A Forum reader recently asked:
“I would like to get some advice on adding a old server back to the replica ring. Our environment is Red Hat Linux and eDirectory 184.108.40.206. We had 2 servers in the replica ring. We had to remove one server (server 1) from the ring for couple weeks for hardware upgrading.
I removed the server 1 from the replica ring using “ndsrepair -P -Ad”. I did not remove server object and other server1 related objects (such as LDAP server and LDAP group) from the tree. Right now I have the server 1 back with old data. I do not know what will be the best way to add the server 1 back to the ring.
Before I did adding a empty server to the ring by using “ndsconfig add”. I would like to know whether the data in server 2 will get corrupted if I just add the server 1 back to the ring using ndsconfig since server 1 contains old data. Shall I delete all the objects on server 1 before I add it back to the ring? If “ndsconfig add” is not a
good option, what command shall I use?
I do notice I get a “625” error when I run “ndsrepair -T” right now on server 1. Next time if we need to do something similar, shall I remove the server object and all the related objects when I remove the server from replica ring?”
And here is the response from Aaron Burgemeister …
You’re not talking just about removing it from the replica ring, but from the tree. If you have had your server offline for this long and you first removed its entry in the replica ring (apparently without cleaning the server itself) then you should probably complete the instance’s removal from the server and add it back in with `ndsconfig
add` but first you must destroy the instance on the box (the one removed already). This shouldn’t be too hard really.
1. Find the instances.<uid> file (probably instances.0) in /etc/opt/novell/eDirectory/conf/.edir and see where the nds.conf file is based on the contents.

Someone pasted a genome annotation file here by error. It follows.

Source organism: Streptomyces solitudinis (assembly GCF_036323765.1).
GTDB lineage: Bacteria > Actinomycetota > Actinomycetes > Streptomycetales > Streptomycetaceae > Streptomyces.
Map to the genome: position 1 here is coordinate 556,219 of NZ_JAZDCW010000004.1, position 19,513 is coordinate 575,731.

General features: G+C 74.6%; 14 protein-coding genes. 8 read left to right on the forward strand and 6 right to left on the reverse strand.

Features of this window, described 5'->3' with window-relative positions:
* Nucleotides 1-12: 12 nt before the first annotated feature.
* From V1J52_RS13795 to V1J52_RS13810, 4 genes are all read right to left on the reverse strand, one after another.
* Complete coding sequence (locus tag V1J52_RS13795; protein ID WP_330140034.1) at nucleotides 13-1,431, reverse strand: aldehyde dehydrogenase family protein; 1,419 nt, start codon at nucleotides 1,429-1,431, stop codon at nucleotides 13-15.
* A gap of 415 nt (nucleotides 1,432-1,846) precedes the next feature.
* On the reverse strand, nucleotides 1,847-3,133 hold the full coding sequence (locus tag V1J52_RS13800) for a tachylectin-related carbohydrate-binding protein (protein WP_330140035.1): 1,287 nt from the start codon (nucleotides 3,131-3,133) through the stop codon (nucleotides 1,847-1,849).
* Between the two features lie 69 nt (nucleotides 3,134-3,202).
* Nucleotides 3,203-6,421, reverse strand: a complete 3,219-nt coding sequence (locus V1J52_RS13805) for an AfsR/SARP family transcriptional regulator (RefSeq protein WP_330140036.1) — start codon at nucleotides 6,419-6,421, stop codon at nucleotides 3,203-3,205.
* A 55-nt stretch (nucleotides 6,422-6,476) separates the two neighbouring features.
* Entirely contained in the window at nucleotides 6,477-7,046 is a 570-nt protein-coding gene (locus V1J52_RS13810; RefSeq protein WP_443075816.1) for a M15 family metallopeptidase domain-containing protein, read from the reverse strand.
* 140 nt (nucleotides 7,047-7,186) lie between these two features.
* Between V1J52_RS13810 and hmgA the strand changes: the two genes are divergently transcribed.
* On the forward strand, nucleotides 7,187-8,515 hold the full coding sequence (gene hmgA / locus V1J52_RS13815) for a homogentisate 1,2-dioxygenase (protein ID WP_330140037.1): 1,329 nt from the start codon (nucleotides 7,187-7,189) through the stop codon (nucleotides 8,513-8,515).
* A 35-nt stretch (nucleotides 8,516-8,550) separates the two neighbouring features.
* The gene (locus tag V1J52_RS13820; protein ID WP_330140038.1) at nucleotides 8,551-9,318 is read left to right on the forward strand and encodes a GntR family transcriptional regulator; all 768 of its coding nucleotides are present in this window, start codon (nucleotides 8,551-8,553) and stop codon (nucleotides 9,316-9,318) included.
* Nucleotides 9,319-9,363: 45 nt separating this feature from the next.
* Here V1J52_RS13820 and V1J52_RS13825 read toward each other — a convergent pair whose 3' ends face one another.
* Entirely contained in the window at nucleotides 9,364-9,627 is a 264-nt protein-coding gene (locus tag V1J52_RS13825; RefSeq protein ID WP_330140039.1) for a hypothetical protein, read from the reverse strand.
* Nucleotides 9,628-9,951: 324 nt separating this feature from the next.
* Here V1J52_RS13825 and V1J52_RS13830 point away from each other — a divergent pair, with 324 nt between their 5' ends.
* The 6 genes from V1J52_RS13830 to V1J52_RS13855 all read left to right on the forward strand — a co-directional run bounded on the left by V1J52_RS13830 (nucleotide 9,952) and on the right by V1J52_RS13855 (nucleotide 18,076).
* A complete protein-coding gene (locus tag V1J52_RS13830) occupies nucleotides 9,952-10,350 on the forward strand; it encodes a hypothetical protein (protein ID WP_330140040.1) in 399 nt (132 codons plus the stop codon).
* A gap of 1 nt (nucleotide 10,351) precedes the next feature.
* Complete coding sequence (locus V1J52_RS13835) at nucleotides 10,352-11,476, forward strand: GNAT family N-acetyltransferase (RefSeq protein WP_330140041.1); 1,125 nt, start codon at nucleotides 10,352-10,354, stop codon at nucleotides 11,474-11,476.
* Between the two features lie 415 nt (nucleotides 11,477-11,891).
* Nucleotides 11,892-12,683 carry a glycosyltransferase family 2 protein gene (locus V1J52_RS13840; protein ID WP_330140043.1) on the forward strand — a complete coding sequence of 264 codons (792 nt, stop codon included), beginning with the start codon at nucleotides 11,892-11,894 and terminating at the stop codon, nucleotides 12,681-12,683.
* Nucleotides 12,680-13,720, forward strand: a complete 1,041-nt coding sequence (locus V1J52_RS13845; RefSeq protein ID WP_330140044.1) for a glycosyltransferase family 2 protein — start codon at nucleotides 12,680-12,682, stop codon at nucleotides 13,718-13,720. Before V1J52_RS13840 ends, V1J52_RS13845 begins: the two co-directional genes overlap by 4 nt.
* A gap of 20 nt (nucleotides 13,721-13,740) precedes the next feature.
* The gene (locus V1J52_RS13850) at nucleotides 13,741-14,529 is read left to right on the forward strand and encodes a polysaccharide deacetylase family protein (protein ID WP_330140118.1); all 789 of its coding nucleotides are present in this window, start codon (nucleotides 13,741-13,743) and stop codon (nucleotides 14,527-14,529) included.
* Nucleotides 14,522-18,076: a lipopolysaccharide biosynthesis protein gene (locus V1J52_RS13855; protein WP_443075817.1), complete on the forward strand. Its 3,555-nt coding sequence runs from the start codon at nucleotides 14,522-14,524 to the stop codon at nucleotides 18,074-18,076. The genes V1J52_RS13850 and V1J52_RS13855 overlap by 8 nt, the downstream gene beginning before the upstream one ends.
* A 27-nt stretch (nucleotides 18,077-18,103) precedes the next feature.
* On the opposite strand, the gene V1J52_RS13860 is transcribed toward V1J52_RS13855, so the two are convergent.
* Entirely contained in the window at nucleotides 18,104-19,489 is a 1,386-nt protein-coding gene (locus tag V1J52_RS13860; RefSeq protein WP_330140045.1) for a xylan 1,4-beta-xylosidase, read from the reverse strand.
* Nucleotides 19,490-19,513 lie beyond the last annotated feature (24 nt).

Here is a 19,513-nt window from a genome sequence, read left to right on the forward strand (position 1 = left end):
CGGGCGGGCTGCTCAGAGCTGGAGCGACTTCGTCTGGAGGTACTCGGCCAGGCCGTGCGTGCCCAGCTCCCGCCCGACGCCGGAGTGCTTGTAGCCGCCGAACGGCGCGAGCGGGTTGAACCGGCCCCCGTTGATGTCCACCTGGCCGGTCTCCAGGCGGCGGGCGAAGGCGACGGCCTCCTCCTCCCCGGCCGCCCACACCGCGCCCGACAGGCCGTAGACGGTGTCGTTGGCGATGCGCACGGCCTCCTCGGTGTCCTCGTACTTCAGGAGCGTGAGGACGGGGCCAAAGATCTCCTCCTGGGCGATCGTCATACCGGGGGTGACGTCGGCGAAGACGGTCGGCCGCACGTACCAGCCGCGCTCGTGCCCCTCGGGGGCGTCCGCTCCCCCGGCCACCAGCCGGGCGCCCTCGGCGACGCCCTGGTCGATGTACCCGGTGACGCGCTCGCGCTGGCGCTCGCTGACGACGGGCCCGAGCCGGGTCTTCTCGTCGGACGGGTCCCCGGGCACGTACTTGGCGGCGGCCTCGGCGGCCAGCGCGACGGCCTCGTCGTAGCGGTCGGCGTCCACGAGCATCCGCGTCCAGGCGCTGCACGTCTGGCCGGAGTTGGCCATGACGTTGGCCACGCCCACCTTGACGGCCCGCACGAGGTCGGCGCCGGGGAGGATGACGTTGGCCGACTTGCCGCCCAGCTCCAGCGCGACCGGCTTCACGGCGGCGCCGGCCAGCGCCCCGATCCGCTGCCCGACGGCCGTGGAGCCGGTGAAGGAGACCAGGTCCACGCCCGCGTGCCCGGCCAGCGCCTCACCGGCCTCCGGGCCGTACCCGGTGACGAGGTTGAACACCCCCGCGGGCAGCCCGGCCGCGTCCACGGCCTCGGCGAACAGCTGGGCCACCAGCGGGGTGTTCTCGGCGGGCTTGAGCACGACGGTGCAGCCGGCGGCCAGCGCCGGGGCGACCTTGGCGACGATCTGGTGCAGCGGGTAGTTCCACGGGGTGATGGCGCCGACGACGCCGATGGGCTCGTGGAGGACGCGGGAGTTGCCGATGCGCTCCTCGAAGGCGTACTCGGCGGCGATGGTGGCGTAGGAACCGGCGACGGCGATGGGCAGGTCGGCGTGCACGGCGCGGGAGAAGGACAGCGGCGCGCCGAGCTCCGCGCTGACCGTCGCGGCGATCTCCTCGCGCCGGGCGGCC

2. Find that nds.conf file and then find the ‘vardir’ and ‘dibdir’ parameters. Those paths will exist.
3. Delete ‘dibdir’ and then delete ‘vardir’ (or at least rename them to something else).
4. When done, delete/rename your nds.conf file and delete the appropriate line from your instances.
Now when you run ndsmanage you should not see any instances, which is good.
5. Before adding the server back to the tree, delete all of this server’s objects from the tree (LDAP/NCP/SAS/KMOs/etc.). They should all have this server’s name in their name, so you can tell them apart from other servers that may, for some reason, be in the same context.
6. Go ahead and create a new one with ndsmanage or ‘ndsconfig add’ as you suggested.
If you are on eDir 8.8.x you should have that instances.<uid> file, regardless of the number of instances you have. Now that I look back, you have 220.127.116.11 – so yes, just rename nds.conf and the directories indicated by ‘dibdir’ and ‘vardir’ in that .conf file, and then create a new instance with ‘ndsconfig add’.
Disclaimer: As with everything else at NetIQ Cool Solutions, this content is definitely not supported by NetIQ, so Customer Support will not be able to help you if it has any adverse effect on your environment. It just worked for at least one person, and perhaps it will be useful for you too. Be sure to test in a non-production environment.